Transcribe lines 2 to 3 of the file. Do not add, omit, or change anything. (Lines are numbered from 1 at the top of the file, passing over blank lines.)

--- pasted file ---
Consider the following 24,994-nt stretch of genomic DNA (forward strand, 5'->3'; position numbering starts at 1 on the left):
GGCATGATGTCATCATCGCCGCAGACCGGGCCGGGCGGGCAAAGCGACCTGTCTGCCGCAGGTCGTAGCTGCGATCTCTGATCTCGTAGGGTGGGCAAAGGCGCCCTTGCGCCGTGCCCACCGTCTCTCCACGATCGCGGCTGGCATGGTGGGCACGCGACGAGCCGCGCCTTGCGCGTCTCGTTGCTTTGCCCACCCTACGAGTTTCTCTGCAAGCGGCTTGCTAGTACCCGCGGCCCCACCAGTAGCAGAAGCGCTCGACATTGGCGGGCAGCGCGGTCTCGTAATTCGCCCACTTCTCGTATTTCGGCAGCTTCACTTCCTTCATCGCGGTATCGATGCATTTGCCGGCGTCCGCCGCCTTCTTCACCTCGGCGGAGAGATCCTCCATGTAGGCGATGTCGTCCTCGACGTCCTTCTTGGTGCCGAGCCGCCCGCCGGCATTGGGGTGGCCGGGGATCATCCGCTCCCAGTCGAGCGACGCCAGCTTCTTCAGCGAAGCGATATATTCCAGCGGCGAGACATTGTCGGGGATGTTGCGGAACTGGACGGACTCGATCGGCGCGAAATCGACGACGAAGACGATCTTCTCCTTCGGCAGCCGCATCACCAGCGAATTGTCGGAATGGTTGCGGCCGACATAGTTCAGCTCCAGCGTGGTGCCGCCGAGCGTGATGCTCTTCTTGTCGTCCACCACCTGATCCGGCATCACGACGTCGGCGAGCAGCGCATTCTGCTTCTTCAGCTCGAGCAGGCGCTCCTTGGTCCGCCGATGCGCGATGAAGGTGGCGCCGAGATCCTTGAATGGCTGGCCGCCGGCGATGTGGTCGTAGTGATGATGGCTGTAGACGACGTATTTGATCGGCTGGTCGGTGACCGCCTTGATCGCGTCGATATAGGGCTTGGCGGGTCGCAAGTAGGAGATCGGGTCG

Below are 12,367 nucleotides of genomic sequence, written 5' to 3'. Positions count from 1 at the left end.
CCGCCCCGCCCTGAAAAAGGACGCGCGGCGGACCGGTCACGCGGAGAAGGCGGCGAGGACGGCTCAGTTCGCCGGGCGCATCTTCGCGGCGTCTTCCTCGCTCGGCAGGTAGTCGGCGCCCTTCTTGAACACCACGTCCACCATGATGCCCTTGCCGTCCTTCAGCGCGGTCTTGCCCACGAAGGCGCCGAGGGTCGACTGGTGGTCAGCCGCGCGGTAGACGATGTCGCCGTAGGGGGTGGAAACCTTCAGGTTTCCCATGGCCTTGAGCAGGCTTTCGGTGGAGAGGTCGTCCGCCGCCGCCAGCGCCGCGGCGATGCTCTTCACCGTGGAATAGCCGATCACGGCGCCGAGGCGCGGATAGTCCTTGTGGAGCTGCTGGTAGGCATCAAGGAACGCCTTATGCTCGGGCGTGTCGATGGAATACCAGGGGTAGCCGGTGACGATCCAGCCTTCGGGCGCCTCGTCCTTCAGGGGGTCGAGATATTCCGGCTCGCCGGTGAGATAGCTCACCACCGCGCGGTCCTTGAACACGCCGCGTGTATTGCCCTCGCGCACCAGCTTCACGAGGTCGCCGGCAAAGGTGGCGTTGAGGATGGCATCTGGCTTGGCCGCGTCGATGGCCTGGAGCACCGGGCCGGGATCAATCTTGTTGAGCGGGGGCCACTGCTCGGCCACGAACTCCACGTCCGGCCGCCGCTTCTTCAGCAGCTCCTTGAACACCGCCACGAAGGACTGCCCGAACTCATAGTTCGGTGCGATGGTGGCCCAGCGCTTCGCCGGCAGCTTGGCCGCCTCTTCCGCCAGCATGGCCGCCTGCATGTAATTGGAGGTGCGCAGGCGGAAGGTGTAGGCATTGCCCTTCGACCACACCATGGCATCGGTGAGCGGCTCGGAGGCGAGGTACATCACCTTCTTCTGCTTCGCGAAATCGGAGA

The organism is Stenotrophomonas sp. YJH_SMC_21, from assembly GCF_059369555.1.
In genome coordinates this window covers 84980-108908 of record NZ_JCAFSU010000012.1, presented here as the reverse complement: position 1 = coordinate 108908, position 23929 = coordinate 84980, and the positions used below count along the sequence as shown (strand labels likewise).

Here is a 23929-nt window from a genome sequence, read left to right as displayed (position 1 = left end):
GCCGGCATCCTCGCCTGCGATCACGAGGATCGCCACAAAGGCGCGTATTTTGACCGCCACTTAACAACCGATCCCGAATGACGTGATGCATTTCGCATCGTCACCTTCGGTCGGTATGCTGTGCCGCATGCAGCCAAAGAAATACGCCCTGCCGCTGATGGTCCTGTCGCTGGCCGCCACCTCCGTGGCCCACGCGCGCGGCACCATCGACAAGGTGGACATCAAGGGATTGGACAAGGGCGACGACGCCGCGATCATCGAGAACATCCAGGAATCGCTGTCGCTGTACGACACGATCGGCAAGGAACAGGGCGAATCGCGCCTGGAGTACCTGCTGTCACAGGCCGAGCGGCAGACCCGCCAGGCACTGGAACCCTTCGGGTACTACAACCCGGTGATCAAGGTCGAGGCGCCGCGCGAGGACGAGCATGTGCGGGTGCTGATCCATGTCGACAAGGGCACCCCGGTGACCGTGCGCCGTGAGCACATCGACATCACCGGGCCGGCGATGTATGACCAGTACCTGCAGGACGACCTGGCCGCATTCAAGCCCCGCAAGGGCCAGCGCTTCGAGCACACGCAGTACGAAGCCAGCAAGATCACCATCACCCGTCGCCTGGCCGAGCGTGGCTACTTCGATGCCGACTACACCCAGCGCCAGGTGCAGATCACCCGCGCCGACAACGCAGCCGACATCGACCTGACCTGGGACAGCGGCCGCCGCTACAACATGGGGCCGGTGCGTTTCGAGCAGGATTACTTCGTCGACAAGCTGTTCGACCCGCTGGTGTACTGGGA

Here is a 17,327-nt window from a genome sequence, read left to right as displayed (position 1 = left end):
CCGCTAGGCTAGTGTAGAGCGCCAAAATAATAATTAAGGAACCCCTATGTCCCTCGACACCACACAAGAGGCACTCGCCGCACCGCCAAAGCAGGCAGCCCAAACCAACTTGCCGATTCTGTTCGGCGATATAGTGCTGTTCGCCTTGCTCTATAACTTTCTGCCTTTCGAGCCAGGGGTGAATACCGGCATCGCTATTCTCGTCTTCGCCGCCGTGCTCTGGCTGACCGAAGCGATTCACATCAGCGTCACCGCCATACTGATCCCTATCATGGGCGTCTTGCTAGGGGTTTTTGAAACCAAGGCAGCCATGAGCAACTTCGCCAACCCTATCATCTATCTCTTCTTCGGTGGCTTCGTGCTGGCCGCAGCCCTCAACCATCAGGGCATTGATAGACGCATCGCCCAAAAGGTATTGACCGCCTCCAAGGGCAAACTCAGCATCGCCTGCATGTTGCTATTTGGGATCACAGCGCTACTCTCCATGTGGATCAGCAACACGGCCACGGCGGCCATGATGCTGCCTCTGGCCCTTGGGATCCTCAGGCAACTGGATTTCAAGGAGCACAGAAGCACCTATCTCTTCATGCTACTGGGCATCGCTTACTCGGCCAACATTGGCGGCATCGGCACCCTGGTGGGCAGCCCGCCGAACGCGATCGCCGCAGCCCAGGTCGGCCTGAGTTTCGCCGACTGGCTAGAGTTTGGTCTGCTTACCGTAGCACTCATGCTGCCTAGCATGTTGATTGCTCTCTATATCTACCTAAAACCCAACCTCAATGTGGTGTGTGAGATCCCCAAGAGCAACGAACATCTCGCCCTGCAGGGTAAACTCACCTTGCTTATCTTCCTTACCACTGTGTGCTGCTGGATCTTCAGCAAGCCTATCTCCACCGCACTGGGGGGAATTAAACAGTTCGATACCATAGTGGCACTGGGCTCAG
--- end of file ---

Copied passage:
GGCATGATGTCATCATCGCCGCAGACCGGGCCGGGCGGGCAAAGCGACCTGTCTGCCGCAGGTCGTAGCTGCGATCTCTGATCTCGTAGGGTGGGCAAAGGCGCCCTTGCGCCGTGCCCACCGTCTCTCCACGATCGCGGCTGGCATGGTGGGCACGCGACGAGCCGCGCCTTGCGCGTCTCGTTGCTTTGCCCACCCTACGAGTTTCTCTGCAAGCGGCTTGCTAGTACCCGCGGCCCCACCAGTAGCAGAAGCGCTCGACATTGGCGGGCAGCGCGGTCTCGTAATTCGCCCACTTCTCGTATTTCGGCAGCTTCACTTCCTTCATCGCGGTATCGATGCATTTGCCGGCGTCCGCCGCCTTCTTCACCTCGGCGGAGAGATCCTCCATGTAGGCGATGTCGTCCTCGACGTCCTTCTTGGTGCCGAGCCGCCCGCCGGCATTGGGGTGGCCGGGGATCATCCGCTCCCAGTCGAGCGACGCCAGCTTCTTCAGCGAAGCGATATATTCCAGCGGCGAGACATTGTCGGGGATGTTGCGGAACTGGACGGACTCGATCGGCGCGAAATCGACGACGAAGACGATCTTCTCCTTCGGCAGCCGCATCACCAGCGAATTGTCGGAATGGTTGCGGCCGACATAGTTCAGCTCCAGCGTGGTGCCGCCGAGCGTGATGCTCTTCTTGTCGTCCACCACCTGATCCGGCATCACGACGTCGGCGAGCAGCGCATTCTGCTTCTTCAGCTCGAGCAGGCGCTCCTTGGTCCGCCGATGCGCGATGAAGGTGGCGCCGAGATCCTTGAATGGCTGGCCGCCGGCGATGTGGTCGTAGTGATGATGGCTGTAGACGACGTATTTGATCGGCTGGTCGGTGACCGCCTTGATCGCGTCGATATAGGGCTTGGCGGGTCGCAAGTAGGAGATCGGGTCG

Below are 12,367 nucleotides of genomic sequence, written 5' to 3'. Positions count from 1 at the left end.